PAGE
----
I am a type I. I am not really rushed so much as wanting to be prepared for whatever gets thrown my way. Worse case scenario, we get it filled at my kindly pharmacy in the states and ship it my way, god bless airmail, but would really like to find an alternative. And I am going to see my awesome doctor in a week. I hope maybe she has some good ideas about this, but want to be prepared as possible from all angles...
posted by the_royal_we at 1:21 PM on July 2, 2010

and @randomstriker: this is a good point. I think my best answer would be that he is an inexperienced one at this kinda thing, and I probably need to do some more education with him about how to go about this. This is why the feedback is so helpful. Forest for the trees, all that....
posted by the_royal_we at 1:24 PM on July 2, 2010

after googling "diabetes insulin living China" it will necessitate considerable planning, some financial resources and patience

Hold on. Macau and Hong Kong are not, for practical purposes, China. They are modern cities with a distinct history, with long-established legal, financial and healthcare systems. Even China recognizes this, and grudgingly grants them some degree of autonomy, thus designating them as Special Administrative Regions (SARs).

I don't know specifically about insulin medication, but I am very confident that most modern medicines are readily available in Macau, and anything you have difficulty finding in Macau will DEFINITELY be available in Hong Kong which is just a short ferry ride away.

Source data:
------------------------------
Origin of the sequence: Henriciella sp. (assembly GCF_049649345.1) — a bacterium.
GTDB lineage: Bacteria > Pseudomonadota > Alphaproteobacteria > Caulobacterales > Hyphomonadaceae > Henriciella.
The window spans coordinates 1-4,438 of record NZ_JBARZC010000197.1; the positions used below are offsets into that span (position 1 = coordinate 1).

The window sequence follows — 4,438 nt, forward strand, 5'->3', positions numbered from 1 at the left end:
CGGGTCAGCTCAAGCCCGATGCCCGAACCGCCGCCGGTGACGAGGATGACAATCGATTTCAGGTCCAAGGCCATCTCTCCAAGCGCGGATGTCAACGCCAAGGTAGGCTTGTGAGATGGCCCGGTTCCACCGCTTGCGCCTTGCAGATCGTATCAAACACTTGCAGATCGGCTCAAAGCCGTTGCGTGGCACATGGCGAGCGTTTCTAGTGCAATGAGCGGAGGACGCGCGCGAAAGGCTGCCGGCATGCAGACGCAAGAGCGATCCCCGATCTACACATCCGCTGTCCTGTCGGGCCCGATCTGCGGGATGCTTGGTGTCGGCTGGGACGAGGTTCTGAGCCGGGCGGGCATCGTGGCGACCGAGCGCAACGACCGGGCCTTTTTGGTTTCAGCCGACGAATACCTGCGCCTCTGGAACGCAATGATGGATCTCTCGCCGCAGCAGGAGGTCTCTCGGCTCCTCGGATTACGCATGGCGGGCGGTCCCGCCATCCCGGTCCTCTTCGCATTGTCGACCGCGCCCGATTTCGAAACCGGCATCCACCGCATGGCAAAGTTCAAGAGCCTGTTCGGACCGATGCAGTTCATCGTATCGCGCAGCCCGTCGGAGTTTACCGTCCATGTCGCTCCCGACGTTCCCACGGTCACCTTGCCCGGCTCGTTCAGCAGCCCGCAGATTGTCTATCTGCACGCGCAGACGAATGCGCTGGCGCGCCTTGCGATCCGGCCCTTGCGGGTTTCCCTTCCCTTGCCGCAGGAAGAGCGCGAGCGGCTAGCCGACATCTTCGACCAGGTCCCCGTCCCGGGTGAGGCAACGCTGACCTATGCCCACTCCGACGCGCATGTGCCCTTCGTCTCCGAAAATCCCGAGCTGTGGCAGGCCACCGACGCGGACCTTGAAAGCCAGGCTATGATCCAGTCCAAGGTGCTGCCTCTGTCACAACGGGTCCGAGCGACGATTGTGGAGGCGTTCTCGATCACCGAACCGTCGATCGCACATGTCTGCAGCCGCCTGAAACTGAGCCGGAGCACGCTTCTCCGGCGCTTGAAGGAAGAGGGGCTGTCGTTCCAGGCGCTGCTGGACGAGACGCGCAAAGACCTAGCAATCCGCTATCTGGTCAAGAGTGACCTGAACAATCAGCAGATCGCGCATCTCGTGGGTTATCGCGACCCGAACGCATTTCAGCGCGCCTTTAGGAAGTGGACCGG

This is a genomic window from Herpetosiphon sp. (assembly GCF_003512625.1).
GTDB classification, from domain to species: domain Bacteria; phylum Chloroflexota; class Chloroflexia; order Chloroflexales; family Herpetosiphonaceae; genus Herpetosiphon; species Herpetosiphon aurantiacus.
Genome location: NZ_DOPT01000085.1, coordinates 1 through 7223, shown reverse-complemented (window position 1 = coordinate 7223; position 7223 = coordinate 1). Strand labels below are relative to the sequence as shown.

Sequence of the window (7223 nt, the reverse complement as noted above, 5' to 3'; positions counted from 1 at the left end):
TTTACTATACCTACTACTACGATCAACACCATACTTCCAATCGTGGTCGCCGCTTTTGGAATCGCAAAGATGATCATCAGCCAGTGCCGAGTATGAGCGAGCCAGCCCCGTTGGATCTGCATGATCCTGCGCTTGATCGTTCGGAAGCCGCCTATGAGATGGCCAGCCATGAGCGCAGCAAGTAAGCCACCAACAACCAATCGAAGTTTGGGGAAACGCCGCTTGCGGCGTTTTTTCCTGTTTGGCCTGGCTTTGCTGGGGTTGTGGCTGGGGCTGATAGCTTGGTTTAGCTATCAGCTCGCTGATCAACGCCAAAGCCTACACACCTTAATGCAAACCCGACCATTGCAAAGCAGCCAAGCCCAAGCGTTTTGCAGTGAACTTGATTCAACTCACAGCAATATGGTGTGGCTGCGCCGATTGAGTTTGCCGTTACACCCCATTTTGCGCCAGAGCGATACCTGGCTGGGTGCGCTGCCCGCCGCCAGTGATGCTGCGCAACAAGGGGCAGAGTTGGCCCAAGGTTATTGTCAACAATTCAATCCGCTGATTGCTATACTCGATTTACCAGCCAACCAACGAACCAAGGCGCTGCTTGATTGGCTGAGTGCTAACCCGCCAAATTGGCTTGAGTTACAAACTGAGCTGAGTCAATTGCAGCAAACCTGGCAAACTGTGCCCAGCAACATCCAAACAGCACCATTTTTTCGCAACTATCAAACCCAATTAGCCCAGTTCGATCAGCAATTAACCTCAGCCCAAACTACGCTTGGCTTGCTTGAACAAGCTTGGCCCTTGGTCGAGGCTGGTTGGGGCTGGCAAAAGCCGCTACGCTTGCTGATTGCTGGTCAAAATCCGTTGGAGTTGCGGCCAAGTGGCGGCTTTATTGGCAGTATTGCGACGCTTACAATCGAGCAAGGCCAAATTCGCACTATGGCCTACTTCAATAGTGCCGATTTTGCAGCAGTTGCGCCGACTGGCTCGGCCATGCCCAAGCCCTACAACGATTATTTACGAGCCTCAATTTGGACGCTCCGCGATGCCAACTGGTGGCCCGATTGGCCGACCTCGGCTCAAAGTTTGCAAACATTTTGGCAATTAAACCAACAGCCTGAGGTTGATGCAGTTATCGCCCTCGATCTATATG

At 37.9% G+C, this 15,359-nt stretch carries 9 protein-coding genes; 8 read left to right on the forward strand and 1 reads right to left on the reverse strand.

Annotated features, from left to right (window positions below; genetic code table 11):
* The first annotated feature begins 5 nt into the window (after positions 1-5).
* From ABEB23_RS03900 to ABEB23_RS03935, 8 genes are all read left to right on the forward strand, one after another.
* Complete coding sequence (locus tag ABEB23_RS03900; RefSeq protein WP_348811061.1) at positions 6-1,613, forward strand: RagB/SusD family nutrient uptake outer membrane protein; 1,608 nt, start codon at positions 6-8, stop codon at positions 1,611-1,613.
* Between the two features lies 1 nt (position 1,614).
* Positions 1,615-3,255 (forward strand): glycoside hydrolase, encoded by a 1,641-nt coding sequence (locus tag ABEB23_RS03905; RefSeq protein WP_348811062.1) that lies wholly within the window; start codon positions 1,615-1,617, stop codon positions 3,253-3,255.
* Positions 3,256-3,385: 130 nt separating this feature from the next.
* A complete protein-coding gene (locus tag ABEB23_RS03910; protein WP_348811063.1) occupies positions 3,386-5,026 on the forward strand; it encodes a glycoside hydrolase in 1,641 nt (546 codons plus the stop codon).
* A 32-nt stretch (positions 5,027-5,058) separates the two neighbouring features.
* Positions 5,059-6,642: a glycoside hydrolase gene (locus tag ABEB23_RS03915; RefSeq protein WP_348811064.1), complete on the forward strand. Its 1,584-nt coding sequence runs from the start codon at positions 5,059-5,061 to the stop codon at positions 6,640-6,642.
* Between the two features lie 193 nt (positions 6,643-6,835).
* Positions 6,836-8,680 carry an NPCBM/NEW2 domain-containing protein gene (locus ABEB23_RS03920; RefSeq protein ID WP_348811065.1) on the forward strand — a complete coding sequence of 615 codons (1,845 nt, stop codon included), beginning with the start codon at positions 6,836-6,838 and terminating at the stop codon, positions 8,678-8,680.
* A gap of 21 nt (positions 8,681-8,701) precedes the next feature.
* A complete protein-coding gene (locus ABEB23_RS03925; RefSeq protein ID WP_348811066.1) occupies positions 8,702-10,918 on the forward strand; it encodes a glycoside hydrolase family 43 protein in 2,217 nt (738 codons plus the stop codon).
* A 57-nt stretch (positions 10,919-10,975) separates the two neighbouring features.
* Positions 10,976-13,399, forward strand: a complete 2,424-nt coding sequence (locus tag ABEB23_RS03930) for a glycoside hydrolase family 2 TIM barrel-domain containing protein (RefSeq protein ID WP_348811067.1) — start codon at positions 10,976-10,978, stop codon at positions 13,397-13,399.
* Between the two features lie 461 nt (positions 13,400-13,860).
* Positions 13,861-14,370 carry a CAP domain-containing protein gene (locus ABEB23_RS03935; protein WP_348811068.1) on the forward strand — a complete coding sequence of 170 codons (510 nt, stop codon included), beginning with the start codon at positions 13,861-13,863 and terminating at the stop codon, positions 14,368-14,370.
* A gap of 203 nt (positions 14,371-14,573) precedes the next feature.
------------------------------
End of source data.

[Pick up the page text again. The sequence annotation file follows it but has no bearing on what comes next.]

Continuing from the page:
For sure you will be able to get a local prescription. The parts I'm unsure about are: a) if foreign prescriptions are accepted, and b) what insurance coverage is available. But again...Macau and Hong Kong are modern places -- OPP just has to do a bit of research to figure this out.

Again, her BF who's already there should do the legwork. It would only take him a few phone calls to figure it out.
posted by randomstriker at 1:27 PM on July 2, 2010

See, that is what I am thinking. This region has the lowest infant mortality rate and highest longevity rate on earth, if I am to believe what I read on the internets. Surely there is some kind of way to get this done. I will have him do more research. He's sleeping now, but soon. I hope. I appreciate all the input. Maybe we'll get someone on here that has had to actually deal with this....
posted by the_royal_we at 1:31 PM on July 2, 2010

Let me make this easy for you, as someone who lived in Hong Kong for ten years.

White people in Hong Kong stick together. Get your BF to ask his white friends/acquaintance who their doctor is. Call that doctor.

Problem solved.
posted by randomstriker at 1:37 PM on July 2, 2010

I carelessly typed "Hong Kong" instead of "Macau", but for most intents and purposes those two places are shockingly similar.
posted by randomstriker at 1:38 PM on July 2, 2010